I packed my boat and couldn’t find my Nalgene. I searched the prison. I searched the beach. I searched my boat, and I did not find it. I must have lost it during my reentry and roll. Everything is supposed to be tied in, but sometimes I get sloppy. Too bad, I was using it every day for my chia drink.
We left the island and crossed to Siros. We watched a ferry approach at an angle from farther away. As the ferry got closer, the angle remained the same, a sure sign that we were on a collision course. George and I stopped to let them pass.
Something rolled between my feet. It felt like my Nalgene bottle. Yay!
As we arrived at the island we paddled over crystal clear water. Plants and rocks populated the seafloor.
I switched to my storm paddle and George started paddling faster. I kept up so he increased his speed even more. We paddled for a little while at almost five knots before I realized we were racing. I stuck with it a little longer, then dropped back to a normal speed. I don’t like to race. But I did discredit George’s theory that Greenland paddles are silly, which I was happy to do.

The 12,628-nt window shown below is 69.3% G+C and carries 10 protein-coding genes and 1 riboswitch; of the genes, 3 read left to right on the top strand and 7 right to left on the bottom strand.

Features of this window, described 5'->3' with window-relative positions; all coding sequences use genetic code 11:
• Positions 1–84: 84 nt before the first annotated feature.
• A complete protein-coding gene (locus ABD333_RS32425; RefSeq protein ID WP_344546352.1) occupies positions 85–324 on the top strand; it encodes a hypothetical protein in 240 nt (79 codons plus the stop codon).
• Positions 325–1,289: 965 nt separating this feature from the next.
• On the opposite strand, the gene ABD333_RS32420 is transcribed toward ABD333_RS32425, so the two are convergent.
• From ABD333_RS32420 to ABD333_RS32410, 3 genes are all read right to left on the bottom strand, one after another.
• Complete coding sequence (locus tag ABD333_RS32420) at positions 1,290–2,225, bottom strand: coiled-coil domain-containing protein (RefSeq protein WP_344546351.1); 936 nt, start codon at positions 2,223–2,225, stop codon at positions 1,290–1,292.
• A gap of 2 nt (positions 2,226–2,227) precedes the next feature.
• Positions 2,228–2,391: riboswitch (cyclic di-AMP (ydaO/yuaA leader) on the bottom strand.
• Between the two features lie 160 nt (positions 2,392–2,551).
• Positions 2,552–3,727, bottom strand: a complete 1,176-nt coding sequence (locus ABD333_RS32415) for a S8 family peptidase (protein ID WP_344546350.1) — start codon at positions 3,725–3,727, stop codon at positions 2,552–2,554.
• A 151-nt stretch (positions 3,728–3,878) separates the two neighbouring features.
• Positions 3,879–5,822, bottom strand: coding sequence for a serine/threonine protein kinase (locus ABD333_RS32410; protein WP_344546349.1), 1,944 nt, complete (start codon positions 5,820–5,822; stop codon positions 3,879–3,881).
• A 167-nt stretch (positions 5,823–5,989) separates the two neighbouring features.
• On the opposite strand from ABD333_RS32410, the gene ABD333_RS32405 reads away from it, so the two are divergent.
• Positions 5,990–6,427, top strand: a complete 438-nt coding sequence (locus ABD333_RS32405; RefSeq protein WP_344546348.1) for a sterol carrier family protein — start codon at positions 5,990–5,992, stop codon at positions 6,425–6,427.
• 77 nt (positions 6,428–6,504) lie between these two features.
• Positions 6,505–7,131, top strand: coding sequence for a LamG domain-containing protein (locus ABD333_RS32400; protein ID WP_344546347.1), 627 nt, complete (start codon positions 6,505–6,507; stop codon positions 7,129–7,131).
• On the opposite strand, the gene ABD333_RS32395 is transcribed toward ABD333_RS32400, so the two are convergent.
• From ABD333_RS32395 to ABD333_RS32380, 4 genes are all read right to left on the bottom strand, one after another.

When we arrived in port ,Stavros from the Nautical club was happy to greet us and congratulated me for making it this far.
I showered, stored my boat in his club, and got on a ferry to Athens. From there I flew to Israel to be with some of my dearly missed friends and family.
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Nautical miles paddled: 16
Current location: Siros port
My phone cable had stopped working a few days earlier. I found a man selling them off of a blanket on a busy sidewalk in Athens.
“Three euro.” he told me.
“ Fifty cents.” Hi offered.
He looked at me like I was crazy.
“Okay, one euro.” I tried.
I began to walk away.
“Two Euro.” He called after me.
I bought the phone cord. It never worked.
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